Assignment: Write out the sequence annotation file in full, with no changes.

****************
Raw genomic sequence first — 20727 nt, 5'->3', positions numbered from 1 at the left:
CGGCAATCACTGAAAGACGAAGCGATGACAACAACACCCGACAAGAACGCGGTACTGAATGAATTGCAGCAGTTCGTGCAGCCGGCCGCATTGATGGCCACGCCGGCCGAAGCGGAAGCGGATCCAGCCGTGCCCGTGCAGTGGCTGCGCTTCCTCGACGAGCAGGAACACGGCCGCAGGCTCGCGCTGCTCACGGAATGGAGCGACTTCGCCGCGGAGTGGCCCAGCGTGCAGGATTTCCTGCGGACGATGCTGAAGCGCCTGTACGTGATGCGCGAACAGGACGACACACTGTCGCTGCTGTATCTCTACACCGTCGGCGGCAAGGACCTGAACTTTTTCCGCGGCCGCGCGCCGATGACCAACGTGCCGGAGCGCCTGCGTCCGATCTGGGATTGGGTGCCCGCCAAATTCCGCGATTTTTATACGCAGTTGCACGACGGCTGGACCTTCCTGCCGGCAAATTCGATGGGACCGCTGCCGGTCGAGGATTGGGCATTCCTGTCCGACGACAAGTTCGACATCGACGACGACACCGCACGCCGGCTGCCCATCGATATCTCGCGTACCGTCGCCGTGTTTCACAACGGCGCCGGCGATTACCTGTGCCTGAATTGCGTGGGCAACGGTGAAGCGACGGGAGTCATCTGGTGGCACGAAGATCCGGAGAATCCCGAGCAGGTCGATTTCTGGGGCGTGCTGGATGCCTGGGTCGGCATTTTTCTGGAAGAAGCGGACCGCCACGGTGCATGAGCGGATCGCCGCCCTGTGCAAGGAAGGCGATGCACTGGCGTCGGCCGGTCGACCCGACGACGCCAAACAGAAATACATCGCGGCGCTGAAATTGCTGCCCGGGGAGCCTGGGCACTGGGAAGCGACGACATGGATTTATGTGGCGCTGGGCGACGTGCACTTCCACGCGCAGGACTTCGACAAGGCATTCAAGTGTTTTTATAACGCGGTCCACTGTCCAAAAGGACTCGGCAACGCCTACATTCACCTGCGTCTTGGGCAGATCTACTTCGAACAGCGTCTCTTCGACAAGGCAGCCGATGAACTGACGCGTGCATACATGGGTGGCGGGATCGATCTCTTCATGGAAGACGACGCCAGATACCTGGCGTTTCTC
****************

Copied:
Raw genomic sequence first — 20727 nt, 5'->3', positions numbered from 1 at the left:
CGGCAATCACTGAAAGACGAAGCGATGACAACAACACCCGACAAGAACGCGGTACTGAATGAATTGCAGCAGTTCGTGCAGCCGGCCGCATTGATGGCCACGCCGGCCGAAGCGGAAGCGGATCCAGCCGTGCCCGTGCAGTGGCTGCGCTTCCTCGACGAGCAGGAACACGGCCGCAGGCTCGCGCTGCTCACGGAATGGAGCGACTTCGCCGCGGAGTGGCCCAGCGTGCAGGATTTCCTGCGGACGATGCTGAAGCGCCTGTACGTGATGCGCGAACAGGACGACACACTGTCGCTGCTGTATCTCTACACCGTCGGCGGCAAGGACCTGAACTTTTTCCGCGGCCGCGCGCCGATGACCAACGTGCCGGAGCGCCTGCGTCCGATCTGGGATTGGGTGCCCGCCAAATTCCGCGATTTTTATACGCAGTTGCACGACGGCTGGACCTTCCTGCCGGCAAATTCGATGGGACCGCTGCCGGTCGAGGATTGGGCATTCCTGTCCGACGACAAGTTCGACATCGACGACGACACCGCACGCCGGCTGCCCATCGATATCTCGCGTACCGTCGCCGTGTTTCACAACGGCGCCGGCGATTACCTGTGCCTGAATTGCGTGGGCAACGGTGAAGCGACGGGAGTCATCTGGTGGCACGAAGATCCGGAGAATCCCGAGCAGGTCGATTTCTGGGGCGTGCTGGATGCCTGGGTCGGCATTTTTCTGGAAGAAGCGGACCGCCACGGTGCATGAGCGGATCGCCGCCCTGTGCAAGGAAGGCGATGCACTGGCGTCGGCCGGTCGACCCGACGACGCCAAACAGAAATACATCGCGGCGCTGAAATTGCTGCCCGGGGAGCCTGGGCACTGGGAAGCGACGACATGGATTTATGTGGCGCTGGGCGACGTGCACTTCCACGCGCAGGACTTCGACAAGGCATTCAAGTGTTTTTATAACGCGGTCCACTGTCCAAAAGGACTCGGCAACGCCTACATTCACCTGCGTCTTGGGCAGATCTACTTCGAACAGCGTCTCTTCGACAAGGCAGCCGATGAACTGACGCGTGCATACATGGGTGGCGGGATCGATCTCTTCATGGAAGACGACGCCAGATACCTGGCGTTTCTC